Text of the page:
REDMOND, Wash., March 15, 2000 — Microsoft Corp. officials today announced that a year after it last mystery-shopped for genuine software in its back yard, the company has found an even greater need to protect consumers, honest resellers and the value of intellectual property in its home state. Microsoft’s most recent efforts uncovered four Washington state computer resellers that have allegedly distributed counterfeit Microsoft® software. This effort to stop the distribution of counterfeit software comes on the heels of a March 7 guilty plea in a criminal action by a Federal Way man who was manufacturing a large amount of counterfeit software in his apartment.
Why Does Software Piracy Matter?
On March 7, the U.S. Labor Department estimated that the fourth-quarter productivity increase of 6.1 percent was the largest in the past seven years. This increase in worker productivity is widely attributed to ongoing advances in the computing and technology industries. Washington’s technology industry leads the nation in the creation of high-tech companies and the growth of technology employment fueled by those companies, according to a report issued last week. Technology accounts for nearly 12 percent of Washington state’s employment, rising to 38 percent when companies that are impacted and/or in existence as a result of the state’s high technology industry are included. This productivity and growth is threatened, however, by the persistence of software piracy; in Washington state, one in five desktops is running pirated software.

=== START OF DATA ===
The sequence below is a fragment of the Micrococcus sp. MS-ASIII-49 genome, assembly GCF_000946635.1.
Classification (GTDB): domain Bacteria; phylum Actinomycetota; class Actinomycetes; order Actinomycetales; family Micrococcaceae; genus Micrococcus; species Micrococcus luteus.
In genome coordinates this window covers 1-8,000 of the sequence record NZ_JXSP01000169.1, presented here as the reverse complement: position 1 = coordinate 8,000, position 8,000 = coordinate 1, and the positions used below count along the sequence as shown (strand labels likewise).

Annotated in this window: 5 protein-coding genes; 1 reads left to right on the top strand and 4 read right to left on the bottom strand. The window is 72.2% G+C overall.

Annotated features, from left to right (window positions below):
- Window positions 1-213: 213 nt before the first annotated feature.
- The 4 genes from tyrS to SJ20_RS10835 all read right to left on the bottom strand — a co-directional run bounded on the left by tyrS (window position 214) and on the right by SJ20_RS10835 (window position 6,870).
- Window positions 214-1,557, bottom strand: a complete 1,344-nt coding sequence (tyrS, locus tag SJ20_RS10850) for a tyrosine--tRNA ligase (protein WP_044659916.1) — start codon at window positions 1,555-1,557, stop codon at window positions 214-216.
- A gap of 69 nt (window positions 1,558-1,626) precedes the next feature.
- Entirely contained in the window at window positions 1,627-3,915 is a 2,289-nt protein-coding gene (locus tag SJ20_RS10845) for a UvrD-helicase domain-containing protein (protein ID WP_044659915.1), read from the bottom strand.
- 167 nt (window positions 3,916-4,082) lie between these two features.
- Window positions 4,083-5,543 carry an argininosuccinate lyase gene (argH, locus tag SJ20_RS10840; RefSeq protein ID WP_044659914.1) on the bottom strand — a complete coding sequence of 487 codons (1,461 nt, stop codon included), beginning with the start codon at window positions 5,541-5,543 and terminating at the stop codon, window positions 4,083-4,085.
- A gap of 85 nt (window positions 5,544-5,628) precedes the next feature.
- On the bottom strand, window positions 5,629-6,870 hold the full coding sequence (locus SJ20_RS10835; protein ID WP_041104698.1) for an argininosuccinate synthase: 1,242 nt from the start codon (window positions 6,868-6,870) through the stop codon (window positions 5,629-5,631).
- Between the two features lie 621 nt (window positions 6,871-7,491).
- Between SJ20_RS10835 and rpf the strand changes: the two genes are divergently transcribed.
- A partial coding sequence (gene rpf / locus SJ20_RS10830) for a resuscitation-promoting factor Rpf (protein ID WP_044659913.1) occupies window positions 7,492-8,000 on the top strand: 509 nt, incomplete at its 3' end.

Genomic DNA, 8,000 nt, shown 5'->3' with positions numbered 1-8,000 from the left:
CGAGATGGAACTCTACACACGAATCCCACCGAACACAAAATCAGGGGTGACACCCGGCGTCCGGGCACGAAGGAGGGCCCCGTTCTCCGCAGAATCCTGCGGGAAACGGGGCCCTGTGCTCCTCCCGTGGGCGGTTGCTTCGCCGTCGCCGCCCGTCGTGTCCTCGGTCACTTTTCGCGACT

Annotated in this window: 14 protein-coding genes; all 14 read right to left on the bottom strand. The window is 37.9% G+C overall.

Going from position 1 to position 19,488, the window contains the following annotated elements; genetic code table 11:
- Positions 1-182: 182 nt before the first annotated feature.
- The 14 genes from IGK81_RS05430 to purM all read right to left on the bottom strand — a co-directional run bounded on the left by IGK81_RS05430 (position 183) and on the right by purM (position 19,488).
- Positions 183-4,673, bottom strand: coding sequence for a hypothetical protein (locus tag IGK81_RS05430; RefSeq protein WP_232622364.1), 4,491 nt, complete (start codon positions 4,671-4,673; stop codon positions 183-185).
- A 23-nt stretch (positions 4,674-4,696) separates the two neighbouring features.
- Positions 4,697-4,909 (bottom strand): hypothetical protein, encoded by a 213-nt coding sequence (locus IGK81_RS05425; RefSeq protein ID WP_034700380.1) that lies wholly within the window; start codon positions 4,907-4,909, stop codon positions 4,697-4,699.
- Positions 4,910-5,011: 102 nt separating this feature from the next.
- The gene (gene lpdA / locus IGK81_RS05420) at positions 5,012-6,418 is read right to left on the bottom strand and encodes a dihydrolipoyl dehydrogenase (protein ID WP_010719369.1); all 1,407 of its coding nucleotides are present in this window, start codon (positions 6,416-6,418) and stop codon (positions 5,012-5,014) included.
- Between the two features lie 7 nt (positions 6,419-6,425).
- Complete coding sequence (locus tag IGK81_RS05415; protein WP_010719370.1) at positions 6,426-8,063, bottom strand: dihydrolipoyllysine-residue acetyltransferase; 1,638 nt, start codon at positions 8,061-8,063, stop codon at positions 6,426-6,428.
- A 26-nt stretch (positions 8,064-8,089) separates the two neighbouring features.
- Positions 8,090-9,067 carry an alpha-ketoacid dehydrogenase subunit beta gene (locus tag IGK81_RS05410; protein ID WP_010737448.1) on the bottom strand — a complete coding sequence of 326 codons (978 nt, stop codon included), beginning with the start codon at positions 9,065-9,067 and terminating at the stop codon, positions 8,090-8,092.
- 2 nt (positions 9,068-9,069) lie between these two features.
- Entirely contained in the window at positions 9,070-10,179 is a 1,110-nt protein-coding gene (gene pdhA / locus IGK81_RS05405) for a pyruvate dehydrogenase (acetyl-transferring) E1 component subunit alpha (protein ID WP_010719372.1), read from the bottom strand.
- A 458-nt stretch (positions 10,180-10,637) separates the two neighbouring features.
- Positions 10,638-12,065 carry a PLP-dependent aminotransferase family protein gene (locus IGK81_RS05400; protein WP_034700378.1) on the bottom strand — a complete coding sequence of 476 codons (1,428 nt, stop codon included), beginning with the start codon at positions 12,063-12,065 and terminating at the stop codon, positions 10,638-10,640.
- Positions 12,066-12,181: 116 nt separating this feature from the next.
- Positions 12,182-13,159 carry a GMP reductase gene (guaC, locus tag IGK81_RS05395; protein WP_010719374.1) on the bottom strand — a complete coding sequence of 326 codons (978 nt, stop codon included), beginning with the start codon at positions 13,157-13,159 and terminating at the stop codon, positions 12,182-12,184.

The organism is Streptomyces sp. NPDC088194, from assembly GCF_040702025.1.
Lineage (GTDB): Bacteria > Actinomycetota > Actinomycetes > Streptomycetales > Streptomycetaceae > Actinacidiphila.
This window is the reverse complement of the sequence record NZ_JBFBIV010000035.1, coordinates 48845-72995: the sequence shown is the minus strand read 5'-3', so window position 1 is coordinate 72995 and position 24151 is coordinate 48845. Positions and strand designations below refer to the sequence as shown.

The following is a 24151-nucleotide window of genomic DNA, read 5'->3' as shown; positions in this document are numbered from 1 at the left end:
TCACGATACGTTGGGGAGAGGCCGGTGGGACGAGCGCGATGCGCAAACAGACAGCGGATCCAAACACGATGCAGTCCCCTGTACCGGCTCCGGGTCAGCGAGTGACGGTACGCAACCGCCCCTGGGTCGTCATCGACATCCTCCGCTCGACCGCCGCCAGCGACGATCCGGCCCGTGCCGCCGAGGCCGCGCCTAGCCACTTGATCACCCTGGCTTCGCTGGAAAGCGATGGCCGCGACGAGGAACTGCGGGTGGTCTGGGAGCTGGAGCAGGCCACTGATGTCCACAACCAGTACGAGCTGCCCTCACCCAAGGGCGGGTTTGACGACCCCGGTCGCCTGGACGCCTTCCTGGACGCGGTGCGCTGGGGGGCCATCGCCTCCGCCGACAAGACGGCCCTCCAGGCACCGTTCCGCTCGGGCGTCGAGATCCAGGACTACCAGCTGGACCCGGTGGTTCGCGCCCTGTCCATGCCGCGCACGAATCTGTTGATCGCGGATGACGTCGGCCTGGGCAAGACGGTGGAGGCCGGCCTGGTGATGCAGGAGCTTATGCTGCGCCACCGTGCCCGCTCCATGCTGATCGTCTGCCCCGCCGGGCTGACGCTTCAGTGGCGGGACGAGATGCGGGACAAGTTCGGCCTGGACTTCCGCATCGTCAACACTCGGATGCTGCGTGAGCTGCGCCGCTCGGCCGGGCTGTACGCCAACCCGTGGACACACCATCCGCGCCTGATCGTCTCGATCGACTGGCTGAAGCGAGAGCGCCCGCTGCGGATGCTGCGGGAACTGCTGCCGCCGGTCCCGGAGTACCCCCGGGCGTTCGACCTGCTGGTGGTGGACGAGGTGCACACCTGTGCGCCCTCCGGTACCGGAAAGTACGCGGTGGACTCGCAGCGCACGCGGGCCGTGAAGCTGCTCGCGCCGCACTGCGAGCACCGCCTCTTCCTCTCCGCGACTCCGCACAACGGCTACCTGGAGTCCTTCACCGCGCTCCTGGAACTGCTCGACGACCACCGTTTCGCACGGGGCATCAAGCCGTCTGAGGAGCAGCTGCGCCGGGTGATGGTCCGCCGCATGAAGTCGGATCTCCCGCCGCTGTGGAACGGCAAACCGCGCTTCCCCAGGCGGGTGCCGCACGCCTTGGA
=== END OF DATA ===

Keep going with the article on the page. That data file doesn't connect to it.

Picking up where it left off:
“Washington is a recognized leader in developing the intellectual property that fuels productivity and economic growth at both the state and national level,”
said Tim Cranton, a corporate attorney at Microsoft.
“At the same time that our innovation and resulting productivity is soaring, however, so is intellectual property theft. We feel that it’s Microsoft’s responsibility as a leader in the community and in the industry not only to watch out for consumers and honest resellers, but to work alongside government and law enforcement to ensure that Washington State can make the most of the opportunities created by our new digital economy.”
Counterfeit Software Manufacturing Reaches Washington
In January, Garrett Felender of Federal Way, Wash., was arrested for the suspected sophisticated manufacture and sale of thousands of counterfeit copies of Microsoft Office 2000 and other Microsoft software with a street value estimated in the millions of dollars. Felender’s operation was large enough to rival some organized criminal operations that have been springing up across the country. Under federal statutes, Felender could face up to five years in prison and a $250,000 fine.
In May, Washington became the 23rd state to enact a bill that provides for felony treatment of counterfeiting in the state. Washington also hosts a Computer Crimes Unit of the FBI, one of only a few in the country.
Counterfeit Software Distribution Here, Too